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Capitol Hill Community Council Resolution on Microhousing
Whereas, in 1993, the City and the Neighborhoods jointly created a Design Review Process and Design Guidelines to ensure that new construction fit into the existing neighborhood context;
Whereas, the Neighborhoods agreed to increased growth with
the understanding that neighborhood context would be protected, and that
Neighborhoods would be able to meaningfully participate in the planning and
development of their Neighborhoods;
Whereas, many years ago, the State of Washington and the City of Seattle enacted environmental protection laws and regulations that required the review of new construction for a range of environmental impacts;
Whereas, the City has repeatedly granted exemptions and raised
thresholds for the application of Design and SEPA Review, such that an
increasing number of buildings are being constructed with undefined
environmental impacts, and in a style which clearly violates the existing
Whereas, the City has set growth targets under the Growth Management Act, which are to be used to guide future development;
Whereas, the Capitol Hill Neighborhood has seen new
construction that will result in the neighborhood exceeding the previously
established growth and density targets:
As of July 2012, Capitol Hill has met 92% of its growth target for
2004-2024, and when additional 380 permitted units are built, it will meet 130%
of its growth target for the same period;
Whereas, a new type of construction referred to as apodments or microhousing, concentrated in the Capitol Hill Neighborhood, has proceeded under ordinary construction permitting procedures, exempt from Design Review, SEPA Review and Design Guidelines, and resulting in an increased density not previously established in Seattle's Land Use Code;
Whereas, the pace and nature of development of apodments in
the Capitol Hill Neighborhood, as well as other neighborhoods around the City,
deeply concerns the neighborhood, for the reasons stated above;
Whereas, the development of apodments has been enabled by a DPD interpretation, Director's Rule 7-83, of the meaning of the phrase "dwelling unit", and under which eight separate living units have been classified as a single “dwelling unit”, thereby lowering the unit count for the proposed building;
Be it resolved by the Capitol Hill Community Council:
We ask that the Seattle City Council, using its authority to establish interim measures under the Washington State Constitution Article 11, Section 11 and the Growth Management Act, Chapter 36.70A, to declare that an emergency exists, and to declare a moratorium on the approval and construction of any more apodments or microhousing in the Capitol Hill Neighborhood, or anywhere else in the City, until such time as the City Council can further clarify the meaning of "dwelling unit", and stop its application to the development of apodments, a type of construction it was never meant to address, to make the development of apodments subject to Design and SEPA Reviews, and to pass an ordinance to ensure that all multifamily buildings that contain the same or similar unit count are subject to the same set of development standards and design guidelines.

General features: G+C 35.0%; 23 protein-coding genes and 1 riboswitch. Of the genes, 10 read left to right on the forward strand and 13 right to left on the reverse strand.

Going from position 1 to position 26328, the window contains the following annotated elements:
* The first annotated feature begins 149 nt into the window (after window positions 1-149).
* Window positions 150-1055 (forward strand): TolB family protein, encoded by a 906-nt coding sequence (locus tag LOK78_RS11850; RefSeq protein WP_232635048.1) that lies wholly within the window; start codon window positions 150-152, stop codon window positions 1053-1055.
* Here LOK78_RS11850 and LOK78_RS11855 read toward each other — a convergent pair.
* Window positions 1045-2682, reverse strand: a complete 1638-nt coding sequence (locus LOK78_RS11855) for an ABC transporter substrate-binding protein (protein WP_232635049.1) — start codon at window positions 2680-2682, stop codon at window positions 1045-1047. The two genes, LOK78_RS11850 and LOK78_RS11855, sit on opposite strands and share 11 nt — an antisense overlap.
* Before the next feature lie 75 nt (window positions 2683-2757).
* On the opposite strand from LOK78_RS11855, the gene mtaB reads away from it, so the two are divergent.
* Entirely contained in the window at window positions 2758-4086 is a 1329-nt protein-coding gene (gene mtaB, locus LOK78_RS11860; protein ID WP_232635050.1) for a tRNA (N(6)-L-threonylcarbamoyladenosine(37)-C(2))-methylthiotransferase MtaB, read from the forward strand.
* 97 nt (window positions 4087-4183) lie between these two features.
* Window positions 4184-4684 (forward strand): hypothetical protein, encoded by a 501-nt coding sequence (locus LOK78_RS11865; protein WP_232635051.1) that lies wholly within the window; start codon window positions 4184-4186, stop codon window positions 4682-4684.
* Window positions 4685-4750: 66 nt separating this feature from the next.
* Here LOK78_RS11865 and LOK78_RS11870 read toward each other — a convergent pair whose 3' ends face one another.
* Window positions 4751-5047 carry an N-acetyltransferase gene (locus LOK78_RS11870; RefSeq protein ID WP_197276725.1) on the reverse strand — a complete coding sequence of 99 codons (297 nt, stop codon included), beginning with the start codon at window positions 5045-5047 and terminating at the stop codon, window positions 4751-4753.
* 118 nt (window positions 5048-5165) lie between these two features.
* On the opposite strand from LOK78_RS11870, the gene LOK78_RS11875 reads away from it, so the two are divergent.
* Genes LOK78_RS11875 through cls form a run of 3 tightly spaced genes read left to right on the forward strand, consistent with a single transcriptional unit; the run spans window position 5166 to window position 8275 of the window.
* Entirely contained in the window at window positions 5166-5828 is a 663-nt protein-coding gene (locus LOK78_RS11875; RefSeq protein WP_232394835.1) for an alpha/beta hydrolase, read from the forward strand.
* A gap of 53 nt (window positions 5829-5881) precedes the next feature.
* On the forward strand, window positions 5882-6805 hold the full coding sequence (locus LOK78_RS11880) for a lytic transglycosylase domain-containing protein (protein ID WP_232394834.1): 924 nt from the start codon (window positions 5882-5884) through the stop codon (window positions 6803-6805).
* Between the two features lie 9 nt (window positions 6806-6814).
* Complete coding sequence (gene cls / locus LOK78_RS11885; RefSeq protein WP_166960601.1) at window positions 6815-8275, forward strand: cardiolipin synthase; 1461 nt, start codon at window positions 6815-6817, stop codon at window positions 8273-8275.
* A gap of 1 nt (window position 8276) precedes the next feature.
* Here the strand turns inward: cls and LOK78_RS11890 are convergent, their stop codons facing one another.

Promoters paint a picture of young techies and hipsters embracing a new-age apodment lifestyle.
Within ten years, these micro-units will become dumping grounds for veterans and the elderly - isolating warehouses under the guise of "independant living" for agencies that want to cut costs for support services.
How long will the techies stay when Veteran's Affairs and DHS starts giving housing vouchers (so affordable!) to clients while they cut back on treatment and services?
Sitting alone and hungry in a 10x16 foot room or squeezing your family into 250 sq ft is a poor definition of independance.
I favor transitional housing for homeless families and subsidized senior / veteran's communities with viable independant living options.
Apodments are not a sustainable housing solution. They are an admission of our failure to support living wages and mobility from struggling in poverty workers to middle class families.
Our city council members need to incorporate the views of the community first, over that of developers!
The city of Seattle has not adequately provided the infrastructure necessary to accomodate continued, aggressive high-density housing growth.
Shari Silverman1 day ago
schlem3 days ago
John Rosenthal1 week ago
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